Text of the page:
IT faces conflicts in realities of digital world

Committing to digital requires also rethinking the legacy environment.

IT faces two realities: a legacy environment and a digital environment. When your company commits to a digital future, your legacy environment doesn’t go away. But adopting a bimodal strategy is not successful. Here’s the reality: digital transformation is a game changer that requires changing your business model; therefore, you must drive change into both environments.

A company’s legacy environment is mature, sedimented and complex with many layers of technologies, applications and processes that are interrelated. It is also overspread with the company’s culture and its organizational structure.

What is not well understood, or is overlooked at the outset of rotating into a digital environment, is that the agile digital world requires integration into the legacy environment. Consider the following example of what happened at a leading multinational company.

The company committed to a digital, agile lab environment. Initial results were very pleasing and demonstrated the company could deliver useful work quickly in six- or eight-week sprints.

But challenges arose as the company further embraced the agile lab environment, and the lab began to take on attributes of legacy environment.

For example, the approval process and budgeting process slowed down the labs. Resource allocation mechanisms were another issue, and the shared resources across labs, or pods, caused delays in progress. The technology often found itself well out in front of the change management issues that required implementation of the technology. Prioritization conflicts slowed the digital teams or lab down to a similar pace at which IT had been progressing before implementing the digital lab environment.

The company recognized it needed to do much deeper rethinking around the bank’s legacy organizational structure and culture. It wasn’t good enough just to demonstrate that they could deliver work quickly in six- to eight-week sprints. The remedy necessitated forcing a more radical restructuring. This included:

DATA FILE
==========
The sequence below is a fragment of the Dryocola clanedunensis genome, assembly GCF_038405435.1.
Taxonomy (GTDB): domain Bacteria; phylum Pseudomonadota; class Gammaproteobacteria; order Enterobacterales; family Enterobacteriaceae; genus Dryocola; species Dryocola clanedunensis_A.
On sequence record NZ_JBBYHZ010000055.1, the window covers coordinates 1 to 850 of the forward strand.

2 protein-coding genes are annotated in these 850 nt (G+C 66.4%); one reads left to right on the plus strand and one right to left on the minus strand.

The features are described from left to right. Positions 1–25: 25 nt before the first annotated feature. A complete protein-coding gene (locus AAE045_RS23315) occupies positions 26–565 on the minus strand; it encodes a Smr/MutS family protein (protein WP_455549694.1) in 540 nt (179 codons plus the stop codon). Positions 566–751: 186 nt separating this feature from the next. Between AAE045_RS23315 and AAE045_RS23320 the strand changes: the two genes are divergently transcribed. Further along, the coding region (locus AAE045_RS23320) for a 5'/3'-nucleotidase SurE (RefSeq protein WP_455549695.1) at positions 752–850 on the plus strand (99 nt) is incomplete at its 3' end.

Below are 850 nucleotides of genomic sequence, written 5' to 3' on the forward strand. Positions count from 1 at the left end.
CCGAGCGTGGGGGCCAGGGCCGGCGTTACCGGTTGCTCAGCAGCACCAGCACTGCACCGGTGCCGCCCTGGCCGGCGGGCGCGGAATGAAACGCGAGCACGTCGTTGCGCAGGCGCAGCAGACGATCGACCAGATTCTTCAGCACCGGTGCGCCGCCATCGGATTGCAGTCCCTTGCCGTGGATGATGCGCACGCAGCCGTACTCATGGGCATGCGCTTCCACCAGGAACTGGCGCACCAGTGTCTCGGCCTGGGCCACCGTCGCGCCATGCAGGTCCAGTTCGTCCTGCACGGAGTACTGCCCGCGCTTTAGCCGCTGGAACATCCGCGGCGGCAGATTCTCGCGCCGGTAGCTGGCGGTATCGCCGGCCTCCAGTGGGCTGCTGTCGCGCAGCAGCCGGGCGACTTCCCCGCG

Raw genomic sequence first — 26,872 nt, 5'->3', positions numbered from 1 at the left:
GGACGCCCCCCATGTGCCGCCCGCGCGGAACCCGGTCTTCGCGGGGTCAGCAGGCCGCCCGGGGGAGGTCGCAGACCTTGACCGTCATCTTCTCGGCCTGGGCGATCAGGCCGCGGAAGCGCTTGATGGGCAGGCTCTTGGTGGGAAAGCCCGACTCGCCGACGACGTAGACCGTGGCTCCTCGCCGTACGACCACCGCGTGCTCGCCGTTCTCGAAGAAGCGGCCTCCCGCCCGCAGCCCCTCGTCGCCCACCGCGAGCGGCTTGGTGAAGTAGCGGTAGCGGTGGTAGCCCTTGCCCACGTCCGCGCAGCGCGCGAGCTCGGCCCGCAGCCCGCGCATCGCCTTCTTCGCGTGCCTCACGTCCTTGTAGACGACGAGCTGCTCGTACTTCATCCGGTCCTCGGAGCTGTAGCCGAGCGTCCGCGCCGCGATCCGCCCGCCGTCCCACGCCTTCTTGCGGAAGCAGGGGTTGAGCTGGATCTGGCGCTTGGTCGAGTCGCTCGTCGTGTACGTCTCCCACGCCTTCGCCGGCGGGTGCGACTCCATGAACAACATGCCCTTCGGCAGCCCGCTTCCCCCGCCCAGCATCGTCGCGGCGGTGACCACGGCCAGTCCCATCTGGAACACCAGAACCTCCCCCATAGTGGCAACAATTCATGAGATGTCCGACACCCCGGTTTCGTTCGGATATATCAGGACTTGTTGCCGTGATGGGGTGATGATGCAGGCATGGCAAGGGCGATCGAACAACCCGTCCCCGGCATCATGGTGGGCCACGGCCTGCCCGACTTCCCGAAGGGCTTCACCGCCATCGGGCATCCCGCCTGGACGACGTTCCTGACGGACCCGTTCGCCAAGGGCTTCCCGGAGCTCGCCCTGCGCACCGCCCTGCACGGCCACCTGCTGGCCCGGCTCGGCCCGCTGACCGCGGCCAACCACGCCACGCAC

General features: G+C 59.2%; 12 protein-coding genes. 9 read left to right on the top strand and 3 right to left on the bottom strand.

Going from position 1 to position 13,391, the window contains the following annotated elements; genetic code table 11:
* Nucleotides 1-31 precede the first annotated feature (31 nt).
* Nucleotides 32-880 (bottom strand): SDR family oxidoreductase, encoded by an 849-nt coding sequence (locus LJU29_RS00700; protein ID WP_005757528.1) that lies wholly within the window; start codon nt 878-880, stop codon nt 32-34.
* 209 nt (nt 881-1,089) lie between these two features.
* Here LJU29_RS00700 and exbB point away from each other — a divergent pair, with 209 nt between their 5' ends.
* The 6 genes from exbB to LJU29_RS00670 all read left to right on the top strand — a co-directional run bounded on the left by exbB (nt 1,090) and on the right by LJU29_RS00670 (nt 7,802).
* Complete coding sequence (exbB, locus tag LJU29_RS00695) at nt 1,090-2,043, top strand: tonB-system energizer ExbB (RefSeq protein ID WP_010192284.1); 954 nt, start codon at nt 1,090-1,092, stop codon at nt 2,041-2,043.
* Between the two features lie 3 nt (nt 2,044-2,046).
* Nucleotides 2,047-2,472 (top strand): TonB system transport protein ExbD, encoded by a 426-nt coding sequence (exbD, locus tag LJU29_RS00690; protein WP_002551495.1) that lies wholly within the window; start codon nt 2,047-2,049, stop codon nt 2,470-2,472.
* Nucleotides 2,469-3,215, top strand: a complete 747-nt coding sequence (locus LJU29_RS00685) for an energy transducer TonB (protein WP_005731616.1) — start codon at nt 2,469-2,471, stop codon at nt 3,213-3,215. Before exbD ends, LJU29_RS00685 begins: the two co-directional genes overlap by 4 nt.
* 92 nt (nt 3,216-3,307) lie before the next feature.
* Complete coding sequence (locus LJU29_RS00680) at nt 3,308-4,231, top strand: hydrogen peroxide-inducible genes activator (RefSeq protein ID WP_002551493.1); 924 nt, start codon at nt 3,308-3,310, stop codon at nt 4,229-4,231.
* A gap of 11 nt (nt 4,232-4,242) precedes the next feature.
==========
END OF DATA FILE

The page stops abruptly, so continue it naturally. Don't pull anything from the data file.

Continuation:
• Rethinking decision rights, investing those rights in the labs rather than in leadership teams that oversaw the labs.
  • Restructuring the talent. Unlike a legacy talent base, a digital talent base is typically organized by cross-functional teams in pods that are tightly aligned to the business. The bank also invested in more senior resources and embedded them in each lab.
  • Changing the allocation of resources.
  • Developing a different governance structure.
  • Establishing a different funding structure, replacing the annual budget funding with a structure similar to the iterative funding structure venture capitalists use. In a digital model, the business is typically much more instrumental in funding activities. Further, the business exercises substantial influence over the direction in how technology is delivered and by whom.
  • Creating a change management structure in which they integrated product management techniques rather than program management techniques.

The situation this leading company encountered is not unusual for any organization committing to a digital future. Even if the organization has simplified its legacy environment — automating processes and consolidating the vendor portfolio — the legacy organizational structure around such aspects as decision rights, funding, talent and resource allocation affect the digital world.

A different set of norms and realities exists in the digital environment. Typically, activities are linked to the business trying to accomplish its goals, and IT needs to focus on getting business benefit quickly.

The challenge before IT groups and any company moving to the digital world is how to drive change into both environments. Without addressing this challenge, a company cannot capture the anticipated value from digital transformation.

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